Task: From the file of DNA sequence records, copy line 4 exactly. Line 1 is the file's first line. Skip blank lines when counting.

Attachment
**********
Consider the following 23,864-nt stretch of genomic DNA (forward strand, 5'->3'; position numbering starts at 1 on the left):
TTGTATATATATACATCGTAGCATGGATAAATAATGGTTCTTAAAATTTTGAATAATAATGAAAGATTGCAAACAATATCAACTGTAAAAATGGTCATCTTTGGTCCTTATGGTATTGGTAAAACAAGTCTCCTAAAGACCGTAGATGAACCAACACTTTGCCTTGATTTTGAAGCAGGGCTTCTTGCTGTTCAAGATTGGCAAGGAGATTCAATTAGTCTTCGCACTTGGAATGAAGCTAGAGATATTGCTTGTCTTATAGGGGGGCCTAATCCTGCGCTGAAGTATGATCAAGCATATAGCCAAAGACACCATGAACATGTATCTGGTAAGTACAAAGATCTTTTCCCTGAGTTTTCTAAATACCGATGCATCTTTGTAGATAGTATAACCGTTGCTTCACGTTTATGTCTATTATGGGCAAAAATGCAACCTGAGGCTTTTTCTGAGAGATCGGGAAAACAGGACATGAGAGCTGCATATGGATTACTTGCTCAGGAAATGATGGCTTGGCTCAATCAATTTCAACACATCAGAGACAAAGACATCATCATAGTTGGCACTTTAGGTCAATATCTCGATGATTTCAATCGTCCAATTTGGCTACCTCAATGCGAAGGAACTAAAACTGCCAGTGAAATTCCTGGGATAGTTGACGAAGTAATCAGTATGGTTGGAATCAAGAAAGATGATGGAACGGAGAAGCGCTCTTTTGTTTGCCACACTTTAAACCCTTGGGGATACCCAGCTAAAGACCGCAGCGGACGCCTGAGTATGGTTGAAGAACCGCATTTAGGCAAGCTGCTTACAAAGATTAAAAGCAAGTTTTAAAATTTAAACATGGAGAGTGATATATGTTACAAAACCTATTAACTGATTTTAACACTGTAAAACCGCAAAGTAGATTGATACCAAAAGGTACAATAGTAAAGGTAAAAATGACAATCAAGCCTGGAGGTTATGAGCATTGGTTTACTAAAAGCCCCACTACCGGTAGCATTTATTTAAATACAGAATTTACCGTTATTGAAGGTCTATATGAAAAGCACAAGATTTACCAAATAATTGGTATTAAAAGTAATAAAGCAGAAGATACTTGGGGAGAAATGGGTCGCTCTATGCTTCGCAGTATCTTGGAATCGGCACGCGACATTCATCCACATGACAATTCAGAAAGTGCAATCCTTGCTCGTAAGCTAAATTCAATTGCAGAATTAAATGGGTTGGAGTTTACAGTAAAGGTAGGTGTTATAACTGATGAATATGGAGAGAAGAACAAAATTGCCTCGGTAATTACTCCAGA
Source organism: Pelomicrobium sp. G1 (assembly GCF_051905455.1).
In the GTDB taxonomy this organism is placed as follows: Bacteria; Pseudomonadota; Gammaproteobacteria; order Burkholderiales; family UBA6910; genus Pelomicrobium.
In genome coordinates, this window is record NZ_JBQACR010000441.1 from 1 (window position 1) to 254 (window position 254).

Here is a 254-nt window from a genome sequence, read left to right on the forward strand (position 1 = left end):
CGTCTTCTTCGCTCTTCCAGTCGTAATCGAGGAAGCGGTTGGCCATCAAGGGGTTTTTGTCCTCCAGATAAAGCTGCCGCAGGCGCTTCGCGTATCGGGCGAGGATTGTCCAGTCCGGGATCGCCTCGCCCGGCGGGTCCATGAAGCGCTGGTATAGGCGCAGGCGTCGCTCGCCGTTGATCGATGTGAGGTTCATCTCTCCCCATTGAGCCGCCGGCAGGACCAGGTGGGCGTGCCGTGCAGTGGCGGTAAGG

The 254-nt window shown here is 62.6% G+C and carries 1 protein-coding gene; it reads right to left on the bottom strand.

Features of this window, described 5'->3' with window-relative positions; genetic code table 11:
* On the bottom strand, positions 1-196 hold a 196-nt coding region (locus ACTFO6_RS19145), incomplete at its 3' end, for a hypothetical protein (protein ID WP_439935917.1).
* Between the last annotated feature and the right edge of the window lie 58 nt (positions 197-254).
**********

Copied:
In the GTDB taxonomy this organism is placed as follows: Bacteria; Pseudomonadota; Gammaproteobacteria; order Burkholderiales; family UBA6910; genus Pelomicrobium.